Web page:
IRS Explains Per Diem Eligibility for Business Meal Deduction - Caitlin Mullaney, Tax Notes ($). "Notice 2021-63, 2021-49 IRB 1, released November 16, clarifies that for the purpose of the temporary business deduction for restaurant food and beverage purchases, the meal portion of a per diem rate or allowance can be attributed as eligible restaurant purchases for taxpayers that properly apply the rules of Rev. Proc. 2019-48, 2019-51 IRB 1392."
This means the portion of the daily per-diem allowance for travelers for meals (but not incidental expenses) will be 100% deductible for 2021 and 2022.
The Internal Revenue Service today issued Notice 2021-63 to make clear how the temporary 100% business deduction for food or beverages from restaurants applies to taxpayers properly applying the rules of Revenue Procedure 2019-48 for using per diem rates.
Previously, the IRS issued Notice 2021-25 providing guidance under the Taxpayer Certainty and Disaster Relief Act of 2020, which added a temporary exception to the 50% limit on the amount that businesses may deduct for food or beverages. The temporary exception allows a 100% deduction for food or beverages from restaurants, as long as the expense is paid or incurred in 2021 or 2022.
For a taxpayer properly applying the rules of Revenue Procedure 2019-48, Notice 2021-63 provides a special rule that allows the taxpayer to treat the full meal portion of a per diem rate or allowance as being attributable to food or beverages from a restaurant beginning January 1, 2021, through December 31, 2022.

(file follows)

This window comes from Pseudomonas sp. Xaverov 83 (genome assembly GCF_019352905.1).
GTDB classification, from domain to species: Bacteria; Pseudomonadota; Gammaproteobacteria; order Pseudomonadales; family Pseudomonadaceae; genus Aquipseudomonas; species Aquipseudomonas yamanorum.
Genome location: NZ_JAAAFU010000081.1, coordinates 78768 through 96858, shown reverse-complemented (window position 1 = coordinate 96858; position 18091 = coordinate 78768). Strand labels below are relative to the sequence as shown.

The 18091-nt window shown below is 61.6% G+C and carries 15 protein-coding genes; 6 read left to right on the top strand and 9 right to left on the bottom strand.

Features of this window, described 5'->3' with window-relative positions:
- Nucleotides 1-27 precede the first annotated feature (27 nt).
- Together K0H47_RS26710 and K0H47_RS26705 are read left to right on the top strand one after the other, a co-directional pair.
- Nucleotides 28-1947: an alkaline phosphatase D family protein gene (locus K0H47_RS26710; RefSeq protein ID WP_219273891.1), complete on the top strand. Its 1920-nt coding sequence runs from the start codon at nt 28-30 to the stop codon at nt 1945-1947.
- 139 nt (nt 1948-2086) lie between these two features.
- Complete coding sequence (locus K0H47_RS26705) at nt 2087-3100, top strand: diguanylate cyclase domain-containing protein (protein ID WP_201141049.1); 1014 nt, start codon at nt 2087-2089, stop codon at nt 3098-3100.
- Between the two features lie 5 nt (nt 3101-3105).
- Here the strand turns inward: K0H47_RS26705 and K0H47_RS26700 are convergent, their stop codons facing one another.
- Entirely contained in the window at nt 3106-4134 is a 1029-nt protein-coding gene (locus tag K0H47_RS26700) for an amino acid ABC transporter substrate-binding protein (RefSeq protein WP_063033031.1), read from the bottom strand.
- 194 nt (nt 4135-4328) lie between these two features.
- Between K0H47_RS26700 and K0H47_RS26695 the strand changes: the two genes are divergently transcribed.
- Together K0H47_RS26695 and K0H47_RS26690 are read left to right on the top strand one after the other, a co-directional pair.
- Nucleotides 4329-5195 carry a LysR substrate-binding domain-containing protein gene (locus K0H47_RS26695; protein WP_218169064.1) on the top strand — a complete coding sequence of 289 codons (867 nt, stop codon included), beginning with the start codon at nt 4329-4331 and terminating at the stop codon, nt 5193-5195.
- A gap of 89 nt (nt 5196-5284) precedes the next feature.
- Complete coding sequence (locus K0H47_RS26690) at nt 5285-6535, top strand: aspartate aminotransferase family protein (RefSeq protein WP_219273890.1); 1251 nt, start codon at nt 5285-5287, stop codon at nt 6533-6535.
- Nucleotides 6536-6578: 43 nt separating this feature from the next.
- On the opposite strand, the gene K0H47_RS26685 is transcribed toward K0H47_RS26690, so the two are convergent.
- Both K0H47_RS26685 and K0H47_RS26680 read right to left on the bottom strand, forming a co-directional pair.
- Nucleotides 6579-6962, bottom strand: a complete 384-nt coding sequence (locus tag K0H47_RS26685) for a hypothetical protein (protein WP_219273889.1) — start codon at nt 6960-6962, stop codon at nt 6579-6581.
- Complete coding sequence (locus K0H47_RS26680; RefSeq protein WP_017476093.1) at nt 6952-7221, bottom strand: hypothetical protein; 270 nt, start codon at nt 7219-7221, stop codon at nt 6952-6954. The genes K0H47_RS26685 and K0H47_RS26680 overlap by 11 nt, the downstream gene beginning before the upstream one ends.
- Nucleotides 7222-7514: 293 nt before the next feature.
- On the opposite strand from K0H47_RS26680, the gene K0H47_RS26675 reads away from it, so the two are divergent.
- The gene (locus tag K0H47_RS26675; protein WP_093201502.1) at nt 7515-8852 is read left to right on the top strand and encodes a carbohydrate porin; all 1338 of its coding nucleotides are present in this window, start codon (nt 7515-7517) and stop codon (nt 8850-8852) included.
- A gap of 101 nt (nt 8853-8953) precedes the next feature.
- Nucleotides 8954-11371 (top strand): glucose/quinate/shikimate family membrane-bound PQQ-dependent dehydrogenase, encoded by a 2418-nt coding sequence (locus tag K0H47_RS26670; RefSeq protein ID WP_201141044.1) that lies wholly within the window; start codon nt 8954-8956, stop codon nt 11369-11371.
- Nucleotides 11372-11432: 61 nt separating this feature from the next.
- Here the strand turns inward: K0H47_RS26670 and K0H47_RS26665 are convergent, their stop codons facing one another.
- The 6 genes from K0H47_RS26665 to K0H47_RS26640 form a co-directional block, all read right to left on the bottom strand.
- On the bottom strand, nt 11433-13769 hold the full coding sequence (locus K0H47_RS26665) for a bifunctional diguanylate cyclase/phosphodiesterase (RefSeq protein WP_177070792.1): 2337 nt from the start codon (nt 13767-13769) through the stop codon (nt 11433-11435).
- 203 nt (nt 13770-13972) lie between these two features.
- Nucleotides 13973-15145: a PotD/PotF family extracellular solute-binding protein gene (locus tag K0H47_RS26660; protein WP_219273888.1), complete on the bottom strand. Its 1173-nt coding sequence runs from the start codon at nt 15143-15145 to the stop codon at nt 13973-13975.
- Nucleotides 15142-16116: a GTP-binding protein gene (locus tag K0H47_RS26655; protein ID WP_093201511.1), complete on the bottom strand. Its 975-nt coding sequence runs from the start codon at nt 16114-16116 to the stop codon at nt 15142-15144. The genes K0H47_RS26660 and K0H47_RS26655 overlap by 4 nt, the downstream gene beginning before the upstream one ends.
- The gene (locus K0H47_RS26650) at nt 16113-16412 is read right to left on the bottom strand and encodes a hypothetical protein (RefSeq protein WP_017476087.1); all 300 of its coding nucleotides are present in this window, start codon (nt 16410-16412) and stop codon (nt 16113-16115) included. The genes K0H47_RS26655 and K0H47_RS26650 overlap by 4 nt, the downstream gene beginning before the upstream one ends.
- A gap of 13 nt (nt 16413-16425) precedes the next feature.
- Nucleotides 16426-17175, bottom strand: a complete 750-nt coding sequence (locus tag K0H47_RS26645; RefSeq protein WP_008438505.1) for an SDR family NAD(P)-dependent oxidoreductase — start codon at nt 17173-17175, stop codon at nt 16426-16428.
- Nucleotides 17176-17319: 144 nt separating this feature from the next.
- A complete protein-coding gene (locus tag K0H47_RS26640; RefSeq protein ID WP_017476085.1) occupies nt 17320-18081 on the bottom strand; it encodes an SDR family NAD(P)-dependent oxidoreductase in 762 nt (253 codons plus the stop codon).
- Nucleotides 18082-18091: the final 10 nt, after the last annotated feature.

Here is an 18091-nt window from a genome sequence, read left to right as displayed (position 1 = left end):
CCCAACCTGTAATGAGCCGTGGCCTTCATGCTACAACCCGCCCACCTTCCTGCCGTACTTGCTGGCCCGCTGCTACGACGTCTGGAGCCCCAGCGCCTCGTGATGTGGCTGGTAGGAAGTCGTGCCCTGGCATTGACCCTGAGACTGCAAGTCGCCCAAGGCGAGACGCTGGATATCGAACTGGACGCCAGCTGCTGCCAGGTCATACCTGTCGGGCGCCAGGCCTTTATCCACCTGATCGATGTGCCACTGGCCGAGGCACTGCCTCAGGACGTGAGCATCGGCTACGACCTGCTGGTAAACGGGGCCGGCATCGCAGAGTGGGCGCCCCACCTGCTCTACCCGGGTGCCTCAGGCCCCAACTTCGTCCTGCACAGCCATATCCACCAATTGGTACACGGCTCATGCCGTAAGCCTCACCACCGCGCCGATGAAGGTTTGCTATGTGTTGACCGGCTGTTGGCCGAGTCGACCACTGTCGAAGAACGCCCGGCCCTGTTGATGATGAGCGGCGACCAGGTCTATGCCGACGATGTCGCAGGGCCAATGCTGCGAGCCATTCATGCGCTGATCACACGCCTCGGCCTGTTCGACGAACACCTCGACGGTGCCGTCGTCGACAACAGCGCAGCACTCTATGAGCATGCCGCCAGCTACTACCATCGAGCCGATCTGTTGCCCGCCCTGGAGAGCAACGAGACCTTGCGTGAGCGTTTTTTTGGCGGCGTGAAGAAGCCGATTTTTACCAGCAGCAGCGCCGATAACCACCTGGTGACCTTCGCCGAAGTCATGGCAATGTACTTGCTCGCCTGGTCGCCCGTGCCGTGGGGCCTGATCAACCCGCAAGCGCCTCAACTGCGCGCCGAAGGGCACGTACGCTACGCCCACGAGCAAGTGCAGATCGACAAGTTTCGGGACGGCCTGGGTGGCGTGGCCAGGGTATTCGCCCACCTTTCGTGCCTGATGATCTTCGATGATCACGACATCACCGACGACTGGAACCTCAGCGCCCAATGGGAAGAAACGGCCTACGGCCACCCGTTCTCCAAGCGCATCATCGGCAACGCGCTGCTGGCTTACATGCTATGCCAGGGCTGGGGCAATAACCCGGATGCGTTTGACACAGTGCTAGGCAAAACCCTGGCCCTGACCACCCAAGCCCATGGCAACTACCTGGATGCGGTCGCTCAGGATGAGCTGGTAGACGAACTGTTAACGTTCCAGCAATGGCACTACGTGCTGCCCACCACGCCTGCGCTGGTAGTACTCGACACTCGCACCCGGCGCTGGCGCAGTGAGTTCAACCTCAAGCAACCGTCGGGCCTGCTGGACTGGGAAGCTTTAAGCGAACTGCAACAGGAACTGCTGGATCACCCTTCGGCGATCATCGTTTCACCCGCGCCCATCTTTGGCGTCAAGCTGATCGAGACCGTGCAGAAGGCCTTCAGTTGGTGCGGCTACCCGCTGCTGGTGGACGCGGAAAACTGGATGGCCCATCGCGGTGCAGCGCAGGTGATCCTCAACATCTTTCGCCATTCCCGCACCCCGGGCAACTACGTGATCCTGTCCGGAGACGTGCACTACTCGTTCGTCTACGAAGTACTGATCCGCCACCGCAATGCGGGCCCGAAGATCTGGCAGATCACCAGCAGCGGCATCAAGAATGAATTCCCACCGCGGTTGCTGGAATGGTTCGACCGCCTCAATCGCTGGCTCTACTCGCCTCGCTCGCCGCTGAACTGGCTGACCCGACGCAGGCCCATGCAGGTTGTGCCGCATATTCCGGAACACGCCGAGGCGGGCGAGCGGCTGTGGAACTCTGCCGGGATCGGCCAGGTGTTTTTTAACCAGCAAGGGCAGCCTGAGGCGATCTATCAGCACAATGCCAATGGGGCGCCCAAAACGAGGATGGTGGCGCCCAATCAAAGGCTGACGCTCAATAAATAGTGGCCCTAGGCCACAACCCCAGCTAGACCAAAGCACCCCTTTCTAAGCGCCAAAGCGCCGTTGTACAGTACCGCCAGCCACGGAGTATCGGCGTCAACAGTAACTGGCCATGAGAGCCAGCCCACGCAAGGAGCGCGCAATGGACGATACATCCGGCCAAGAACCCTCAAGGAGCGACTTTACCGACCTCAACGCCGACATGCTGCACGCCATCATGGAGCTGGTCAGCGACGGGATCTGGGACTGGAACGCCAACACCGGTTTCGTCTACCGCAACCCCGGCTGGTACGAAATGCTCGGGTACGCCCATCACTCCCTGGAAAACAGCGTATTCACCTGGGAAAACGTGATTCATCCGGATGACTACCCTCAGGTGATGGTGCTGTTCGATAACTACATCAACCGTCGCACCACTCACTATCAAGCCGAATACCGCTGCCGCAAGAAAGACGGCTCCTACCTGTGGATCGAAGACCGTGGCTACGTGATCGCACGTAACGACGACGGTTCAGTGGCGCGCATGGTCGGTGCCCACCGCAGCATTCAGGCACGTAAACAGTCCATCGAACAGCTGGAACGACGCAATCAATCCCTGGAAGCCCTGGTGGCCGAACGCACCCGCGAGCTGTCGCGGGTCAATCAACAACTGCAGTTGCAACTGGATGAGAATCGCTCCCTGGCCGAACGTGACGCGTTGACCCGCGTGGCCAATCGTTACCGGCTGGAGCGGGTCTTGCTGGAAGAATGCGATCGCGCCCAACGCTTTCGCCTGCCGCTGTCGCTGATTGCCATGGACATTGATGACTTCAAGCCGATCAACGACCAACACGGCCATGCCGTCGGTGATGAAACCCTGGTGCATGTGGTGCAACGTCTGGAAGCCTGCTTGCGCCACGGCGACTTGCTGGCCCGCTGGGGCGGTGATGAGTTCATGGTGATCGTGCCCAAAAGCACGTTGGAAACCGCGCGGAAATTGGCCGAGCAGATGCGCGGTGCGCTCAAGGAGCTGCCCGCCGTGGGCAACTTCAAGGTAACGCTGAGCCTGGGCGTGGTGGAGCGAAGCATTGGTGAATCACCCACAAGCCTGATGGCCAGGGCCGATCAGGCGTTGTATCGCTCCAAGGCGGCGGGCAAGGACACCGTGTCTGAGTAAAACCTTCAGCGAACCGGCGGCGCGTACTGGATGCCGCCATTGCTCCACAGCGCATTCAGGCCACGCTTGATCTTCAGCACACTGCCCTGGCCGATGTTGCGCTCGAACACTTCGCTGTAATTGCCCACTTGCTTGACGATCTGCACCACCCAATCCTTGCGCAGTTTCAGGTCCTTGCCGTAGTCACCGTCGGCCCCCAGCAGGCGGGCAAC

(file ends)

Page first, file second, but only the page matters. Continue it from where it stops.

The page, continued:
IRS: Per Diem Is Food Provided by Restaurants - Russ Fox, Taxable Talk. "This is excellent news for individuals using the per diem rate. You, too, get the benefit of the 100% meals deduction for 2021 and 2022."
Democrats to Launch Floor Debate Despite IRS, SALT Dilemmas - Doug Sword, Tax Notes ($):
Democrats face two questions in moving the mammoth bill. Will five moderates who insisted on getting official scores from the Congressional Budget Office before a vote be OK with a projection that says beefing up the IRS won’t produce the kind of tax boon the White House says it will? And will progressives bolt over the proposed $80,000 SALT cap and estimates that it would skew the bill’s benefits toward the wealthy?
With a 221-213 majority, House Democrats can afford only three defections.
Biden Hits Road to Promote Infrastructure Law as Democrats Debate Spending Plans - Andrew Restuccia and Catherine Lucey, Wall Street Journal ($). While some House Democrats have insisted on a Congressional Budget Office score on the bill before they vote, it increasingly appears that the wait is just for show:
Several of the holdout centrist Democrats have indicated that they will accept the Biden administration’s estimate for the IRS revenue and that their support wouldn’t be shaken by a lower CBO figure.
Rep. Kurt Schrader (D., Ore.) said that he had been in touch with the CBO about the apparent discrepancy and concluded that it was the result of “a legitimate difference of opinion.”
“I think it’s OK, that would not dissuade me at this point in time,” he said.
Democrats might drop union bonus for electric vehicle credit - Lindsey McPherson, Roll Call. "House Democrats are starting to acknowledge changes to their sweeping budget package that will be needed to get through the evenly divided Senate, such as dropping a special add-on tax credit for electric vehicles built with unionized labor."
The article also provides details on the process the budget bill must go through to pass, including a "privilege scrub" and "Byrd Bath." This probably pushes any final vote on the bill well into next month.